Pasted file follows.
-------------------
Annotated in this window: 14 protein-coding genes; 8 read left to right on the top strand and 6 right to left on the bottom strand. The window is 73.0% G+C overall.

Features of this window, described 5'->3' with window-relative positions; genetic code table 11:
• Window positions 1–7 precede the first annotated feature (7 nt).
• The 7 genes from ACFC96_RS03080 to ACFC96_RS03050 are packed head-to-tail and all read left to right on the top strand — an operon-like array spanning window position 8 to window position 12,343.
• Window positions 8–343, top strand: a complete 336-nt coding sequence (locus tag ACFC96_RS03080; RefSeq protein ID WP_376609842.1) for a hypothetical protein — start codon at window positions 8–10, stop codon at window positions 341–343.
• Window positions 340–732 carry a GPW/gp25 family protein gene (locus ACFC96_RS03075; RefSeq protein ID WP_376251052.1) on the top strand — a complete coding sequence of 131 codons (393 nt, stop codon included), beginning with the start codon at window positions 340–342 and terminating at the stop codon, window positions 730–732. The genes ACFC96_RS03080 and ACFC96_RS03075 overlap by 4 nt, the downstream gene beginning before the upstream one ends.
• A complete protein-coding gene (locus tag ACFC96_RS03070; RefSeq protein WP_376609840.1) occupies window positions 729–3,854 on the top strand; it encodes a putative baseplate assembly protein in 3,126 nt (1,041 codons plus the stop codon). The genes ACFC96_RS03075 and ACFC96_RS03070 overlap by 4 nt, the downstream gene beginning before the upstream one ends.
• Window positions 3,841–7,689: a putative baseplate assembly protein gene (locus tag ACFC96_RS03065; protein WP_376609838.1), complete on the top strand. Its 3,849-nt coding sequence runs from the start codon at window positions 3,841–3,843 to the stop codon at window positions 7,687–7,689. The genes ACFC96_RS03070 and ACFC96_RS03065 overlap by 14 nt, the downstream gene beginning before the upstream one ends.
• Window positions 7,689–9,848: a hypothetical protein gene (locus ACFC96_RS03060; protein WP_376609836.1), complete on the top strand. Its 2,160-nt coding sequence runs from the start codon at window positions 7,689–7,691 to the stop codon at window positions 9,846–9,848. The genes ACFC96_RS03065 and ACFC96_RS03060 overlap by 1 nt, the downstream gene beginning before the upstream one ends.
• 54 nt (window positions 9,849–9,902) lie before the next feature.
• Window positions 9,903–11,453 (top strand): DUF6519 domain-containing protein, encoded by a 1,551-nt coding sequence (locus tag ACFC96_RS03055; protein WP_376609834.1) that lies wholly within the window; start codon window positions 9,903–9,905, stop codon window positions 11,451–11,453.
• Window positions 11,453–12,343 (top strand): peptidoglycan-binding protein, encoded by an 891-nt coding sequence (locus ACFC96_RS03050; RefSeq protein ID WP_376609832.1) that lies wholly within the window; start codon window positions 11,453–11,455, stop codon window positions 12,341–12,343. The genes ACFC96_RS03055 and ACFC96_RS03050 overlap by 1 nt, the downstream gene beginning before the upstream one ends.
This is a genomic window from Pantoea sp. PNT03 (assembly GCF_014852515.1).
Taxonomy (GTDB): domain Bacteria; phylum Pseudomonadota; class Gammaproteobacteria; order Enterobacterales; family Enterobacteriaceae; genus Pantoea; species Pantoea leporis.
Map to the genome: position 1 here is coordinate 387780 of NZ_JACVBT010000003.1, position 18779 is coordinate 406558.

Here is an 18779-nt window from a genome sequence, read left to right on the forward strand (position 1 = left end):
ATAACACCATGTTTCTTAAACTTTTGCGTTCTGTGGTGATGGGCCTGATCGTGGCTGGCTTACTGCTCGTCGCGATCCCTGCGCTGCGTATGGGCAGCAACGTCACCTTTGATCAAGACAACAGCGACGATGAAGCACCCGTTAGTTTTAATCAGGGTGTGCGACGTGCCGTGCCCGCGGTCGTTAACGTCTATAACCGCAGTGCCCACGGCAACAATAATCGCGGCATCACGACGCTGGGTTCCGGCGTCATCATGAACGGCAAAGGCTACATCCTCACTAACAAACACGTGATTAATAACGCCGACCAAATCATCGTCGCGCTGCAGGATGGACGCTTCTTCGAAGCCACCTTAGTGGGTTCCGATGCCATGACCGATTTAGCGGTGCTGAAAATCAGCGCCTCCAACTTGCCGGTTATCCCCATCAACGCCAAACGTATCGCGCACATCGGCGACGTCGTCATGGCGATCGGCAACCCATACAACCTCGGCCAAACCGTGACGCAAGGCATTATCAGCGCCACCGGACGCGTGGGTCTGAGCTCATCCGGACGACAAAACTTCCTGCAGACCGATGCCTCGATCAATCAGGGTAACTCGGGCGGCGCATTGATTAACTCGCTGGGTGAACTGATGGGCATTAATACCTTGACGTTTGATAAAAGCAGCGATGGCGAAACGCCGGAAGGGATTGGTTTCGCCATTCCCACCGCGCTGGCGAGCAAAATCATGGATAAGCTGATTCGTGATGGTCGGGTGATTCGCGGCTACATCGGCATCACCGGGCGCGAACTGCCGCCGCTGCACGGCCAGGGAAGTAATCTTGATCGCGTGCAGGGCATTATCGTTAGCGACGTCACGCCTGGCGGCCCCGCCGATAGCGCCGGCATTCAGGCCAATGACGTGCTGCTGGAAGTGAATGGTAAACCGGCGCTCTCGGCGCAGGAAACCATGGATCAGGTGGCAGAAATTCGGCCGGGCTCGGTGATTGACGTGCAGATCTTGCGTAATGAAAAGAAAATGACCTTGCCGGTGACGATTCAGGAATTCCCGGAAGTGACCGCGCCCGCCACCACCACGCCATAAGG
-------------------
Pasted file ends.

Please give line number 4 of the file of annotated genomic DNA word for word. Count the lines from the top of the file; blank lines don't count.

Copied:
• The 7 genes from ACFC96_RS03080 to ACFC96_RS03050 are packed head-to-tail and all read left to right on the top strand — an operon-like array spanning window position 8 to window position 12,343.